Primal Scream has never been a band to bow to convention, never staying in the same place for very long and frustrating fans and critics. Without question Bobby Gillespie and the band are at their best when they cut loose with psychedelic pop, none more so than the glorious timeless rhythms of Screamadelica and later the magnificent industrial stomp of XTRMNTR. But it's the disastrous forays into soft indie rock that has been Primal Scream's undoing: the hapless Give Out But Don't Give Up and the woeful Riot City Blues are huge blots on the landscape. So with new album More Light, the band (now without Mani who has returned to The Stone Roses) has returned to what they do best. This is weird and wonderful from the outset, a dark twisted and compelling album which opens with the nine minute monstrous epic 2013, sounding like an orchestra of which Jason Pierce would be proud. A great opening is let down by a weak first half: River Of Pain has sultry guitar work, Gillespie's breathless vocals and big strings, then the immense dark-funk bass and drums of Culturecide; both are impressive but Hit Void is a hopeless mess. A mixed bag leads to the brilliant stomp of Elimination Blues, all supreme guitars and drums, backing vocals and percussion. Only Invisible City, with guitar/trumpet combination works well after the spirited stirring ballad Tenement Kid. More Light shrugs off the inconsistencies and ends in style. Turn Each Other Inside Out is another fantastic bass line with pounding drums and guitars. Walking With The Beast, with echoes of Gillespie's ex-band The Jesus And Mary Chain, is a highlight - gorgeous guitars and vocals deliver throughout, before closer It's Alright, It's OK brings back the Screamadelica-era pop, all jangling guitars, hippie choral vocals and exquisite piano. Easily Primal Scream's best work since 2000 - ambitious, adventurous and wonderfully unique.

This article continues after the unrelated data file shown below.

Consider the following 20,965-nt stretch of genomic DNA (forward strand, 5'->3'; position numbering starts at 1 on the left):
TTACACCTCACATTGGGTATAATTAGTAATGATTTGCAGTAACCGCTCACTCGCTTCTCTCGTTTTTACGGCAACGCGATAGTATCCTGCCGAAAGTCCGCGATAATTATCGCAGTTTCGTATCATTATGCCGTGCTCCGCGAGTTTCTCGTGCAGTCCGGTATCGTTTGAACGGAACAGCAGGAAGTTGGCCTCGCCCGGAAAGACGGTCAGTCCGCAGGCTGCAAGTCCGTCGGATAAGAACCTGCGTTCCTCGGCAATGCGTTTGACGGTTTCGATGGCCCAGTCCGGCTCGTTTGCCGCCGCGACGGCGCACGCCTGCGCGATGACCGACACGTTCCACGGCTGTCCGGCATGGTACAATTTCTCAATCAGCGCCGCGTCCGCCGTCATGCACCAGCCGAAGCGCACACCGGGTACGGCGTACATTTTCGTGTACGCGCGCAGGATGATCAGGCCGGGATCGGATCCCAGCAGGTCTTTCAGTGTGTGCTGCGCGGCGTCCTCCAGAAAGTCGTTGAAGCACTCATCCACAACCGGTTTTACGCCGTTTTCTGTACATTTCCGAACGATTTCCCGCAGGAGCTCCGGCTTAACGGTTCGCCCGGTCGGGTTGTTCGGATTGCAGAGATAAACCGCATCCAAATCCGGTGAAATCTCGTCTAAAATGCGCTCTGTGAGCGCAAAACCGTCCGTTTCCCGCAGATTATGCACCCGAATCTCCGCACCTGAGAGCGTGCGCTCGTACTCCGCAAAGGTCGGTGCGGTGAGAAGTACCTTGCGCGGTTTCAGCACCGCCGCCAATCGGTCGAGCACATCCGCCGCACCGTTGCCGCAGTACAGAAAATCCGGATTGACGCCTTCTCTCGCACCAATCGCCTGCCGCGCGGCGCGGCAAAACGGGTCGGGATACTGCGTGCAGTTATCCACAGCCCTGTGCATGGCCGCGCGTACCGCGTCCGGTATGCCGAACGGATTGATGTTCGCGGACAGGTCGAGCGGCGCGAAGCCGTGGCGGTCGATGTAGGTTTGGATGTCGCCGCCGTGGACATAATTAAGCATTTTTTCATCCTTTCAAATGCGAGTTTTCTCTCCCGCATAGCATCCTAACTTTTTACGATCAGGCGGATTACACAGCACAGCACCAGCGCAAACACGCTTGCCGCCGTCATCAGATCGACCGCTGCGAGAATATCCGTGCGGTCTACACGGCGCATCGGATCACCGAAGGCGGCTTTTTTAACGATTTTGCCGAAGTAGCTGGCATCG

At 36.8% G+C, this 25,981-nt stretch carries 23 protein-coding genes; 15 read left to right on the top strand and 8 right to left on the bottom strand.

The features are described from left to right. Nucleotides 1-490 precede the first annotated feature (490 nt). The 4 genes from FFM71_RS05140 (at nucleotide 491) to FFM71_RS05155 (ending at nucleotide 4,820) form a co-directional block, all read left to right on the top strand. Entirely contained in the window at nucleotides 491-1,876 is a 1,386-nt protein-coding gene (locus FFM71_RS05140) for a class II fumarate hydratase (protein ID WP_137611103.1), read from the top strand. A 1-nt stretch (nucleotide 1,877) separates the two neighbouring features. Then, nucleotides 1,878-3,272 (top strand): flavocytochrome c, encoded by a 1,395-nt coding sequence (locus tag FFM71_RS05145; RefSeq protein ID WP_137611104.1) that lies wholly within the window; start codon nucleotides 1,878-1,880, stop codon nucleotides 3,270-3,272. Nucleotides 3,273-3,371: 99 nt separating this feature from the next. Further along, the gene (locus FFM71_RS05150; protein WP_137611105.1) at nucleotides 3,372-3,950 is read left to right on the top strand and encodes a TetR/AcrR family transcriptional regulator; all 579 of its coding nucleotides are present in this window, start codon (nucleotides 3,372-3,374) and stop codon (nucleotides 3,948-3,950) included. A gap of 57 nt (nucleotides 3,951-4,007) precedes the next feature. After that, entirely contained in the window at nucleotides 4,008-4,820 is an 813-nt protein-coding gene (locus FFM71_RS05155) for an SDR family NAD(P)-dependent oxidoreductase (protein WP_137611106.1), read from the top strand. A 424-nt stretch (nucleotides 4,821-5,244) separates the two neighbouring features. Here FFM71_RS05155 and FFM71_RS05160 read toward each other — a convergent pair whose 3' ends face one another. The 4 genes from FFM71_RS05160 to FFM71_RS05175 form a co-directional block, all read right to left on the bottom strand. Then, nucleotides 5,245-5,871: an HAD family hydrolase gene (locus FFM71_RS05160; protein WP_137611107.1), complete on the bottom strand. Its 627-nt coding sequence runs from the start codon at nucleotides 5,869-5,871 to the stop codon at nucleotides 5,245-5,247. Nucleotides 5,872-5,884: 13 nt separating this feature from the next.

Vampire Weekend's third album has delivered the band's most interesting album to date, building on their auspicious eponymous début and adding focus to the pop rhythms of follow-up Contra. Modern Vampires Of The City is smart, precise and cool - exactly what Vampire Weekend should be. Up to now, they have always seemed more style over substance but, as opener Obvious Bicycle proves, the focused industrial acoustic sounds, wonderful songwriting and Fleet Foxes vocals are a winning combination. Unbelievers is an immediate pop-punk highlight while Step is an odd spiky piano-led Elizabethan waltz. Modern Vampires Of The City never quite revisits this opening but Hannah Hunt is a lovely mixed tale of road-trip and love-song with a big Dylan-esque outro and some of the best vocals from Ezra Koenig. Everlasting Arms is cool pleasant string-pop while Finger Back is completely different - punchy and fast, like following song Worship You, they take the album up a notch. Sadly, Ya Hey is a great song ruined by some grating vocal blending, the absurd chipmunk crooning a horror show - the album's only obviously bad move. Then Modern Vampires Of The City falls flat at the end with the spooky drawn-out mournful strings of Hudson followed by fragment closer Young Lion, this is a downbeat ending to an otherwise enjoyable work. Still unique and compelling, Vampire Weekend is full of character, intelligence and pointed observations, but the band still need more substance to dispel the often empty style.